English Touring Opera – Opera that moves. And indeed it does. Hailing as I do from Yorkshire I am from extremely warm towards a company that seeks to bring the Operatic art form to audiences outside of London. The company also breaks out of the institution of the Opera House, touring halls, theatres and similar venues from Exeter to Durham, Malvern to Snape Maltings and everywhere in between – although I was disappointed to hear that despite there not being a major Opera production from any other companies in my hometown of Hull since I was a small child, the council and theatres there didn’t permit the tour to extend to the banks of the Humber (local friends – what can we do together about this scandal?).
Of course any English tour however outreach focused must include London, where I attended the performance of Handel’s Xerses on Saturday 8th October. This production will be travelling the country (alongside others) until early next year.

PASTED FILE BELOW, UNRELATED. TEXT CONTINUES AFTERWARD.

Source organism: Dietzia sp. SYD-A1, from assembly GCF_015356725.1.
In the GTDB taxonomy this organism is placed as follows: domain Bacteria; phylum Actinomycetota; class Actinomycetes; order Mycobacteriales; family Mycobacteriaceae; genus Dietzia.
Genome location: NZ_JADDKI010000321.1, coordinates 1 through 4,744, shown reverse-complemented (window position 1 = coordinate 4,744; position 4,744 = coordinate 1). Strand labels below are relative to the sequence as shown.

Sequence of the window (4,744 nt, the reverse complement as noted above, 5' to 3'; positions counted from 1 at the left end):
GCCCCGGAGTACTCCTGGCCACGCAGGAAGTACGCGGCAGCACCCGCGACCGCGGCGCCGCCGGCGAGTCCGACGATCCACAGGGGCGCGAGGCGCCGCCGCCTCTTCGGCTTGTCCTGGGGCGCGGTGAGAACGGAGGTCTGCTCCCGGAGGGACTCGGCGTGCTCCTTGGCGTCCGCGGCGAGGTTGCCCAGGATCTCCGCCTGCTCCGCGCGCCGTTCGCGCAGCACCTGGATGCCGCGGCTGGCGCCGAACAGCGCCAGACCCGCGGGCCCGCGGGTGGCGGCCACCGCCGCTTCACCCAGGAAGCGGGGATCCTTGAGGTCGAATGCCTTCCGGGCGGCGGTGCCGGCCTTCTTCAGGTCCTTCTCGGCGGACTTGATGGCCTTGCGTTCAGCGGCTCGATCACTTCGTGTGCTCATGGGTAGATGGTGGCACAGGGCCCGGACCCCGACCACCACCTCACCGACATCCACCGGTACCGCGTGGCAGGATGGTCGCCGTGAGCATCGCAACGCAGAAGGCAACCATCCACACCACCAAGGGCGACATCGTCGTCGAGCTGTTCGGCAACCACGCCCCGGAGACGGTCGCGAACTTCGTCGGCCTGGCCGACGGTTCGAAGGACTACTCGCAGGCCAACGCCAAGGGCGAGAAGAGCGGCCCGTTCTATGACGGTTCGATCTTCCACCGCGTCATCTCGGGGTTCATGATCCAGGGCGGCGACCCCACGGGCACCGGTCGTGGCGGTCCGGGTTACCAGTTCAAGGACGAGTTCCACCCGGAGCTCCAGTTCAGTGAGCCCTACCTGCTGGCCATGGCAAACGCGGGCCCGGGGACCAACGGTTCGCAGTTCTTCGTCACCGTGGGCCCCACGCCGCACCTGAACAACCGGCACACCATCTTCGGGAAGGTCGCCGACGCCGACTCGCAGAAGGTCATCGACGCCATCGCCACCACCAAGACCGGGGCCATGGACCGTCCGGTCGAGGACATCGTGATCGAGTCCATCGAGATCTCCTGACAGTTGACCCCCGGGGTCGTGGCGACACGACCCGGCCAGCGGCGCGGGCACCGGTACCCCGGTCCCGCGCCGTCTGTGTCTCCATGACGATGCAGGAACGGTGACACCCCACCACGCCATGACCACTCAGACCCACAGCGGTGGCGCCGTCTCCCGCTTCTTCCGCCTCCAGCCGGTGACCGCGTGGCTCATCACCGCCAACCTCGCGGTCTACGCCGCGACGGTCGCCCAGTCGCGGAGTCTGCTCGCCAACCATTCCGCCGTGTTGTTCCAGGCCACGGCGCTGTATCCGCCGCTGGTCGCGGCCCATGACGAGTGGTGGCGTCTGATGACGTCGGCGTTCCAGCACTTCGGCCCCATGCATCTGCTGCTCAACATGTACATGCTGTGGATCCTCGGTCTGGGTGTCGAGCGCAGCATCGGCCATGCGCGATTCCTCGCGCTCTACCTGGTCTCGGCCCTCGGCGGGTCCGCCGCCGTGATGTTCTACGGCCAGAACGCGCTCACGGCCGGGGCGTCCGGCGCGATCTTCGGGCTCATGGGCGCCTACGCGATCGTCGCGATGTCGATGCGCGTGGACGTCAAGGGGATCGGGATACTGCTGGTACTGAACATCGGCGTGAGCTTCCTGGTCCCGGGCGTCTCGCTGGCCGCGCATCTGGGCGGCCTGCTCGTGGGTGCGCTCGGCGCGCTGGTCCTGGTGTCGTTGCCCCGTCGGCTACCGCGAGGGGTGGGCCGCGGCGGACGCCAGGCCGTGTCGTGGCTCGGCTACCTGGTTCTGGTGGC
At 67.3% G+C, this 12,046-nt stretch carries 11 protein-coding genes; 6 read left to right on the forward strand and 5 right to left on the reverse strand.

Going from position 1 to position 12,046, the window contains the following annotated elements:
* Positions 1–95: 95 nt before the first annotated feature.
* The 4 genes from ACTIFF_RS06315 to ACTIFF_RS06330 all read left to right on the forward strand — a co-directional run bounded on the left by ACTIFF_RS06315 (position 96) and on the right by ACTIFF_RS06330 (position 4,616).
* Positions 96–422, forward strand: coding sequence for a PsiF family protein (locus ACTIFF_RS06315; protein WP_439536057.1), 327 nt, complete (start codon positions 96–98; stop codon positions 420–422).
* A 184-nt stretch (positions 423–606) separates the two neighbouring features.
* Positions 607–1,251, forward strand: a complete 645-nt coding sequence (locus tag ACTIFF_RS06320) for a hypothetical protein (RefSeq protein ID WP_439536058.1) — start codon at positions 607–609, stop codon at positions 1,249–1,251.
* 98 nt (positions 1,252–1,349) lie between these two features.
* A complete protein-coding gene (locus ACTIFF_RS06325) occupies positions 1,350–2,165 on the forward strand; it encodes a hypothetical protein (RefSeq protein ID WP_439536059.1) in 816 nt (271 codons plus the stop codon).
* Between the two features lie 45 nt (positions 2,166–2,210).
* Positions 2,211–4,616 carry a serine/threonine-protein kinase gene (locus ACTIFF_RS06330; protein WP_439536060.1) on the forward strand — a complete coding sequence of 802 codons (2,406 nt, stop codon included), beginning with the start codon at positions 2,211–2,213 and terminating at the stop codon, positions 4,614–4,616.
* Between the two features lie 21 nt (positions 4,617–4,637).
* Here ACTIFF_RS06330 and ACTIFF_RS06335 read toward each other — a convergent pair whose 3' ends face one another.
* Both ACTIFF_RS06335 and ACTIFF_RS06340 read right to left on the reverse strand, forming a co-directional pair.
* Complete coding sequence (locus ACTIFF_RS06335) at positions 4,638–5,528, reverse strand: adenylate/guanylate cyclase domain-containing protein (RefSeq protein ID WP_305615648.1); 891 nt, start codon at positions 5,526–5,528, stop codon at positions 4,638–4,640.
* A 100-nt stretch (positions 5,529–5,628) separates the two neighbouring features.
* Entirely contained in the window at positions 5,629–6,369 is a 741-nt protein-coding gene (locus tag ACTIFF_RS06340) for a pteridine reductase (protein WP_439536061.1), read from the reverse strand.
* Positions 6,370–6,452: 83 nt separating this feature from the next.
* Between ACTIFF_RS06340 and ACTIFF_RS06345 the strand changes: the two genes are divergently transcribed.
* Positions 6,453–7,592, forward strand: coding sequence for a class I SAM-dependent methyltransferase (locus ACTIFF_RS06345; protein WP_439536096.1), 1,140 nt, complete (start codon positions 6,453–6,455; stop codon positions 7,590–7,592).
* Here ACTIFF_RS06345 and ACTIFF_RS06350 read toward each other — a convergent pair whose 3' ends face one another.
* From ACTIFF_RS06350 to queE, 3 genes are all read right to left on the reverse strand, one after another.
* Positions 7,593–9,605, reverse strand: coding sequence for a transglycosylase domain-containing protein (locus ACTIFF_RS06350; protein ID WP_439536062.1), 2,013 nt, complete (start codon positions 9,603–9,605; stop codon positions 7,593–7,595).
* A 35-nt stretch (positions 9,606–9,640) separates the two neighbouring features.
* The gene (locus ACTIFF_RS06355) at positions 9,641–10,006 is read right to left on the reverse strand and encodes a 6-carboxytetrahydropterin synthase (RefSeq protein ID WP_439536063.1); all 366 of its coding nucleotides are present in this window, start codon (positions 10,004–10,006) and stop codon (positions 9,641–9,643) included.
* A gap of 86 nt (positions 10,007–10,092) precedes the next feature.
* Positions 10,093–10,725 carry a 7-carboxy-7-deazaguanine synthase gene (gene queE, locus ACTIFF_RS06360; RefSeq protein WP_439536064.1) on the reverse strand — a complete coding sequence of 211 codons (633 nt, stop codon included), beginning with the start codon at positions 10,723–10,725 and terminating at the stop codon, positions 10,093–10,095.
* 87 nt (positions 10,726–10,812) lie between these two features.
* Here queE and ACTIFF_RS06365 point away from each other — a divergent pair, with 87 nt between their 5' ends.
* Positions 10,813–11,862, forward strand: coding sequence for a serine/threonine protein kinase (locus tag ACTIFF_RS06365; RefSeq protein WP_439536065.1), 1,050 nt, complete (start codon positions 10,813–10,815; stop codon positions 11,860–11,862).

The ETO set up in London at the attractive yet intimate space of the Hackney Empire theatre. A pre-show talk with James Conway (Director of both this particular production and of ETO as a company) explained the basis of the 1940s interpretation, which was first put on to great acclaim in 2011. Conway presented an artistic ethos that focusses on this importance of the narrative story and taking seriously the characters of the operatic narrative, and this approach was effective in making believable the complex and potentially silly plot of this work. So many plots in Opera border on ridiculous and it is important to sustain them with dramatic commitment. Xerses did so, with a balanced and quirky lacing of humour. The famous opening aria Ombra mai fu (Under Thy Shade) remains beautiful, but is transformed into an extended pun as it is delivered to the ‘beloved Plane’ instead of a Plane Tree, simultaneously delivering a poignant comment on modern political leaders’ obsessions with aerial warfare. Sibling rivalry is rampant and extends to a slapstick bedroom scene between the warring sisters and an amusing but terrifyingly intense dynamic between the royal brothers, Xerses and Arsamenes.